WHAT IS THE ORIGIN OF THE CHURCH OF CHRIST?
The question is sometimes asked, "Didn't Alexander Campbell start the church of Christ in the early 1800s? And, if the church of Christ is of recent origin, would not older churches have more right to exist than it?" These are good questions. Let's look for good answers based on the Scriptures, church history, and common sense.
First, we observe that one can read of churches of Christ in New Testament times. Early in His ministry, Jesus promised to build the "church of Christ""His church" (Mt. 16:18). He kept the promise in 33 A.D. (see the record in Acts 2:1-47). Paul con-firmed the existence of such congregations in A.D. 57: "The churches of Christ salute you" (Rm. 16:16b).
Second, we observe that the same church exists today. Churches of Christ are in communities throughout the world and continue to be established each year. These churches seek to practice Christianity the same way it was practiced in the New Testament without addition or subtraction (Rev. 22:18, 19).
Third, a historical line of succession back to the first century is unnecessary. The Bible predicted that there would come a "departing from the faith" (1 Tim. 4:1) and a great "falling away" (2 Thes. 2:1-10). It would come through the leadership (Acts 20:28-32). It would be characterized by wickedness (1 Thes. 2:3) and binding things which were not required by the apostles (I Tim. 4:2, 3). This apostasy began during the third century and developed into the Roman Catholic Church by the seventh century. History does not record if any churches of Christ remained during these "dark ages." This is not unexpected since those writing the history books were those in control and would not have known of groups that were trying to stay hid from them. It is possible that the church continued "underground" during those years. (Remember that Jesus promised, "...the gates of hell shall not prevail against it," Mt. 16:18).
Toward the end of the dark ages, the Catholic Church became so corrupt that Martin Luther, John Wycliffe, John Huss, and Huldreich Zwingli led a popular movement to reform it. Their reformation efforts did some good but fell short of restoration. The end result was many different churches (the mainline, Protestant denominations), each separate from the other, and each teaching different things, contradicting each other and in many cases the Bible's teaching (cf. Jn. 17:20, 21; 1 Cor. 1:10).
A restoration movement followed this reformation movement. In the late eighteenth and early nineteenth centuries, men arose both in Europe and America determined to go back to the Bible, leaving all human doctrines, creeds, and man-made organizations. It was never their purpose to establish a new religion, but to restore an old one--New Testament Christianity. In our country, Barton Stone, Thomas Campbell, and his son Alexander Campbell were early leaders.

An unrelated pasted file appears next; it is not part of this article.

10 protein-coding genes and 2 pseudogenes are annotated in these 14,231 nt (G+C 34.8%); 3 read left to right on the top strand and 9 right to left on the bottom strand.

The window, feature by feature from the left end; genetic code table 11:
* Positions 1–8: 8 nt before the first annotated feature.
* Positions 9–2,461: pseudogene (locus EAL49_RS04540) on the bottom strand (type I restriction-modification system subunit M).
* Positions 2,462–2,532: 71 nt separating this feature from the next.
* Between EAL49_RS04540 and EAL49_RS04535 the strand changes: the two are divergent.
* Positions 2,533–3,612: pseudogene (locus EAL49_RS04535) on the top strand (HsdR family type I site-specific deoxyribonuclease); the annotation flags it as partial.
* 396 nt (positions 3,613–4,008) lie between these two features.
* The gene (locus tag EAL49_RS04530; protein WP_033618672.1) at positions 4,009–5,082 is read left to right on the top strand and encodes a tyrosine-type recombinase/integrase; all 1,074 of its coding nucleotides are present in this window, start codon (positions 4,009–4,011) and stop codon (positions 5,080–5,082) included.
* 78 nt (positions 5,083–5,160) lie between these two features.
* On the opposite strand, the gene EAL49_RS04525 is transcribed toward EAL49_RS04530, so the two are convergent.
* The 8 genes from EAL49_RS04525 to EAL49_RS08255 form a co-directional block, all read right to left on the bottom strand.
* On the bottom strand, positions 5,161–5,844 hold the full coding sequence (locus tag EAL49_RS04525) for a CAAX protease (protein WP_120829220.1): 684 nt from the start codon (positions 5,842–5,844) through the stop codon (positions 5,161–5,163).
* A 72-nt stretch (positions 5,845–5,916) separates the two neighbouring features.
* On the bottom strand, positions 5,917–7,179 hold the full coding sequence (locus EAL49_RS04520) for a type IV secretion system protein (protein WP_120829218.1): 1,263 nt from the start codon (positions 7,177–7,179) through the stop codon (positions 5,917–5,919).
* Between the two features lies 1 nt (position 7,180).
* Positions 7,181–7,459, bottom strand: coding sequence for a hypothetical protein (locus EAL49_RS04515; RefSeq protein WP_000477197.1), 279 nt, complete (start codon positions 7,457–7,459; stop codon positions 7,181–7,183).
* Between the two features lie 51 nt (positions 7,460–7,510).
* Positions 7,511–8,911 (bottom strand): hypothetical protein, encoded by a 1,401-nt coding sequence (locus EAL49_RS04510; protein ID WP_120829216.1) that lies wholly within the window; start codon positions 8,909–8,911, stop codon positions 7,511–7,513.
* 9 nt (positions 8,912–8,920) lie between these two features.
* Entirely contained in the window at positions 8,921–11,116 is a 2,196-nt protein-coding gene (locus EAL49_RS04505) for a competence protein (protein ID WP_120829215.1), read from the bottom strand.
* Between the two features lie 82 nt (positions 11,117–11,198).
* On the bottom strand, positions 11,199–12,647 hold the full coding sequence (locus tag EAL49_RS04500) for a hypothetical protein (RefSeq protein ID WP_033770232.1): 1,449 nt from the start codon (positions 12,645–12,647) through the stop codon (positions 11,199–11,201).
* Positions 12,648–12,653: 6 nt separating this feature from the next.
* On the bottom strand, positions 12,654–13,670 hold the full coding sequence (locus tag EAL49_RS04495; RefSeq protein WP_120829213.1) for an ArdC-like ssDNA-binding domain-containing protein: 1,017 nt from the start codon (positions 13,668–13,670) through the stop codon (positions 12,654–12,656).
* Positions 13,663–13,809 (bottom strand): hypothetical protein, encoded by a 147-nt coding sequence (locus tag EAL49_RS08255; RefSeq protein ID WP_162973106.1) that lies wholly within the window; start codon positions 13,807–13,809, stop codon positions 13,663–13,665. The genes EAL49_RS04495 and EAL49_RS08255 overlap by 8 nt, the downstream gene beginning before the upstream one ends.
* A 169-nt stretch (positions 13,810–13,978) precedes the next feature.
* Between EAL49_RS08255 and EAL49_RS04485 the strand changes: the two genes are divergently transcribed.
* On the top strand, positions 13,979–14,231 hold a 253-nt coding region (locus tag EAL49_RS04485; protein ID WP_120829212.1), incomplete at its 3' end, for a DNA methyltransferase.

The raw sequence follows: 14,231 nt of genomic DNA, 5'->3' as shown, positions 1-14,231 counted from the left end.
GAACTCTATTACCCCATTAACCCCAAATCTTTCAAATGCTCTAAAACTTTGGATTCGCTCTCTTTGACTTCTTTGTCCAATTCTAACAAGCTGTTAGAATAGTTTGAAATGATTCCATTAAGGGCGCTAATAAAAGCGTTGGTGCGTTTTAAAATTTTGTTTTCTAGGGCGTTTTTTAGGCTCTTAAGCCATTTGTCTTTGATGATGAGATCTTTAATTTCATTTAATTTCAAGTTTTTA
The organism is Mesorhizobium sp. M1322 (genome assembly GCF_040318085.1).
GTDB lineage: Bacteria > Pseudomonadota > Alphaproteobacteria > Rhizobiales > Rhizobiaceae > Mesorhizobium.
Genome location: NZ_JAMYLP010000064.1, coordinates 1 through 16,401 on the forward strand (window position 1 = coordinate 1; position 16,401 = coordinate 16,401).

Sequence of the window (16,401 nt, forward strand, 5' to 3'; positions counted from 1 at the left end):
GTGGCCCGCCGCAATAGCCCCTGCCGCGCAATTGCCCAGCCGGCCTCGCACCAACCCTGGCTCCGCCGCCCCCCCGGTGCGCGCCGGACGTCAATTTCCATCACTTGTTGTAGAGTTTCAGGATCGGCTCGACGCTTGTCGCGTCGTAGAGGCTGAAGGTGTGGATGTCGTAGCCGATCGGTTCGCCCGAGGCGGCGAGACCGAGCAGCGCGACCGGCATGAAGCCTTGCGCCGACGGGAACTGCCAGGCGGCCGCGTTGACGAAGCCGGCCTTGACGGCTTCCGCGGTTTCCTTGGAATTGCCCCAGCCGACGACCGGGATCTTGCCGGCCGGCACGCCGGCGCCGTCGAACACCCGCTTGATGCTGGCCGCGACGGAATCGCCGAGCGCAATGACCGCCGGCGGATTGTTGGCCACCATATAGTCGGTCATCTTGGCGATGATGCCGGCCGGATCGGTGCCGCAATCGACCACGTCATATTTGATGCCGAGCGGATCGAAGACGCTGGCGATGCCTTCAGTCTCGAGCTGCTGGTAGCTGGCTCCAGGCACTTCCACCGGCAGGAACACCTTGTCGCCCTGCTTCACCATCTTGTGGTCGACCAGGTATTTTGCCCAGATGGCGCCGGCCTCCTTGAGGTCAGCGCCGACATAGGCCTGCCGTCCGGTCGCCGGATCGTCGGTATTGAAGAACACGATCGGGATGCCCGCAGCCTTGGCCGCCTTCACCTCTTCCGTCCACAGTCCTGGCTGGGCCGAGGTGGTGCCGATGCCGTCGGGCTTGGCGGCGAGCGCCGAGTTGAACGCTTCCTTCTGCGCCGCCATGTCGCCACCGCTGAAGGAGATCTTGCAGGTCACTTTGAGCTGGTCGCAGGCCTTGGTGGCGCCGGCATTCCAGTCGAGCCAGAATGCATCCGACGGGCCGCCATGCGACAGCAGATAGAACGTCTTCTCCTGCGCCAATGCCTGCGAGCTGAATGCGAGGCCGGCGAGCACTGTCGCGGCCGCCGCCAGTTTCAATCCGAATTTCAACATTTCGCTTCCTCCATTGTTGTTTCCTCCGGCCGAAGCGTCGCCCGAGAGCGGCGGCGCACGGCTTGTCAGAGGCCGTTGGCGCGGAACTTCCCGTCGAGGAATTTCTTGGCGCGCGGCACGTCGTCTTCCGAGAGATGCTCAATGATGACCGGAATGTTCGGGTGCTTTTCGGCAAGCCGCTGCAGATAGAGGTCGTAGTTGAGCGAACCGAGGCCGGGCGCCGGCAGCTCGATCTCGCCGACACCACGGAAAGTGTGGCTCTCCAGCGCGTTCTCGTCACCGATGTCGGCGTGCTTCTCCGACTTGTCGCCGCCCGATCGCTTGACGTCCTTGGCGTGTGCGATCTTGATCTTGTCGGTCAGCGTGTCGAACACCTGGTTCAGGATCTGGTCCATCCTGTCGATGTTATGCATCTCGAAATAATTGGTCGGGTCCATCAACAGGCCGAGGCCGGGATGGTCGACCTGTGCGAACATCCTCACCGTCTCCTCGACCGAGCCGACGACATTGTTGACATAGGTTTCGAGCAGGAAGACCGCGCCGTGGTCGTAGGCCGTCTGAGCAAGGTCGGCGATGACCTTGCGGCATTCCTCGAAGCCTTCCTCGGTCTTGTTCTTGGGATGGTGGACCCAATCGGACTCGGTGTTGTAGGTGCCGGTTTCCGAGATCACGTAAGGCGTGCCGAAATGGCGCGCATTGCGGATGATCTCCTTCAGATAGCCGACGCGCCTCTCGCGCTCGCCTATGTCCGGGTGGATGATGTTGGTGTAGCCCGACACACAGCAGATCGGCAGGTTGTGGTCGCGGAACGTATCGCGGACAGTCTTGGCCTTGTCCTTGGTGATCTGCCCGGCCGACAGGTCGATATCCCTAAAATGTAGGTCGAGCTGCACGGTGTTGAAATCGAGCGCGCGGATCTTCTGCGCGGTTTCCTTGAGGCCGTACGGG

These men approached their task differently from the reformers. Instead of correcting what they saw as mistakes in existing churches, they decided to start over. They recognized the Bible as the only sufficient guide (2 Tim. 3:16, 17) and the Word as the seed of the kingdom (Luke 8:11). They believed that the seed always produces after its kind (Gen. U11). Just as corn always produces corn, the Word of God always produces Christians (Acts 11:26). Since we have the same seed (God's Word, 1 Pet. 1:22-25), the same soil (the human heart, Mt. 13:19-23), we can expect the same results (a Christian). Groups of Christians make up churches. What kind of church? Since Christ purchased the church with His blood (Acts 20:28), rules it through His Word (2 Pet. 3:16), receives glory through its work (Eph. 3:21; Col. 1:18), and will one day come to claim it as His bride (1 Cor. 15:24; Eph. 5:25-33; Rev. 19), doesn't it make sense that these local groups be called "churches of Christ" (Rm. 16:16)?
Someone might object saying, "If you are the New Testament church, you should be able to trace a succession back to the first century." If we wanted to plant Kentucky bluegrass in Alabama, would it be necessary to plant a row of grass from one state to the other'? No, wherever the seed was planted, it would grow. With Christianity, we must simply go back and plant the same teaching and it will produce the same plant. Keep in mind, though, that if we plant any other seed (teach a doctrine different from the New Testament) we will receive a different crop. One would not expect to harvest beans if he planted watermelons. If we plant false doctrine, we will harvest false churches (cf. Mt. 15:13).
Consider another examplesuppose that football became unpopular and was not played for a thousand years. Then, men began to play what they called "football," except they used a round ball, six players on a team, and allowed no forward passes. They play this "football" for a hundred years. Then an archaeologist discovers the "Rules of American Football," and informs the world that they are not really playing football, and need to use an oblong ball, eleven players, and allow forward passes. True foot-ball would thus be restored.
God bless you in your continuing studies to learn and follow His Will to bring glory to His name.